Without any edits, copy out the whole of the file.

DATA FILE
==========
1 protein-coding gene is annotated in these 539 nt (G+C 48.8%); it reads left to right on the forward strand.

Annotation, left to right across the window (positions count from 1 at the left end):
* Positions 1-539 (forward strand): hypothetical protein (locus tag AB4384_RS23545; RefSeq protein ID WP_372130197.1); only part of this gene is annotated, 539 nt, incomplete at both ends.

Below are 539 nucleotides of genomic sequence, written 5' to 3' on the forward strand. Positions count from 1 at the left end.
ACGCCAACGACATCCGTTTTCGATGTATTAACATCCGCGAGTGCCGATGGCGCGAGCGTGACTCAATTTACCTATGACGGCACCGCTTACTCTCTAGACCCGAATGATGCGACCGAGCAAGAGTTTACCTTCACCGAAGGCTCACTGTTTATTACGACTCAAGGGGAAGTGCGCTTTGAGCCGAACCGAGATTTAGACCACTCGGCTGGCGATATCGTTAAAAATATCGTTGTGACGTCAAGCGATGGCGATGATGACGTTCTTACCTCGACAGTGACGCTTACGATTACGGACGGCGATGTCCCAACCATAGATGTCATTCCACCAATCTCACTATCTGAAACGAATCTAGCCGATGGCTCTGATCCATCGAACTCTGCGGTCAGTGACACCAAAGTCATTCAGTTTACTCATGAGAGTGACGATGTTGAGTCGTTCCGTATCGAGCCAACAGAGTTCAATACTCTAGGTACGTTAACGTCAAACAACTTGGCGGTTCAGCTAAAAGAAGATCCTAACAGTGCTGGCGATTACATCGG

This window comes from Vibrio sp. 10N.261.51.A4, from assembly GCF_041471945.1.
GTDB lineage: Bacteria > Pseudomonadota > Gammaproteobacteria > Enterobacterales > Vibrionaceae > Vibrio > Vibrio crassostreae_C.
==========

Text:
1 protein-coding gene is annotated in these 539 nt (G+C 48.8%); it reads left to right on the forward strand.

Annotation, left to right across the window (positions count from 1 at the left end):
* Positions 1-539 (forward strand): hypothetical protein (locus tag AB4384_RS23545; RefSeq protein ID WP_372130197.1); only part of this gene is annotated, 539 nt, incomplete at both ends.

Below are 539 nucleotides of genomic sequence, written 5' to 3' on the forward strand. Positions count from 1 at the left end.
ACGCCAACGACATCCGTTTTCGATGTATTAACATCCGCGAGTGCCGATGGCGCGAGCGTGACTCAATTTACCTATGACGGCACCGCTTACTCTCTAGACCCGAATGATGCGACCGAGCAAGAGTTTACCTTCACCGAAGGCTCACTGTTTATTACGACTCAAGGGGAAGTGCGCTTTGAGCCGAACCGAGATTTAGACCACTCGGCTGGCGATATCGTTAAAAATATCGTTGTGACGTCAAGCGATGGCGATGATGACGTTCTTACCTCGACAGTGACGCTTACGATTACGGACGGCGATGTCCCAACCATAGATGTCATTCCACCAATCTCACTATCTGAAACGAATCTAGCCGATGGCTCTGATCCATCGAACTCTGCGGTCAGTGACACCAAAGTCATTCAGTTTACTCATGAGAGTGACGATGTTGAGTCGTTCCGTATCGAGCCAACAGAGTTCAATACTCTAGGTACGTTAACGTCAAACAACTTGGCGGTTCAGCTAAAAGAAGATCCTAACAGTGCTGGCGATTACATCGG

This window comes from Vibrio sp. 10N.261.51.A4, from assembly GCF_041471945.1.
GTDB lineage: Bacteria > Pseudomonadota > Gammaproteobacteria > Enterobacterales > Vibrionaceae > Vibrio > Vibrio crassostreae_C.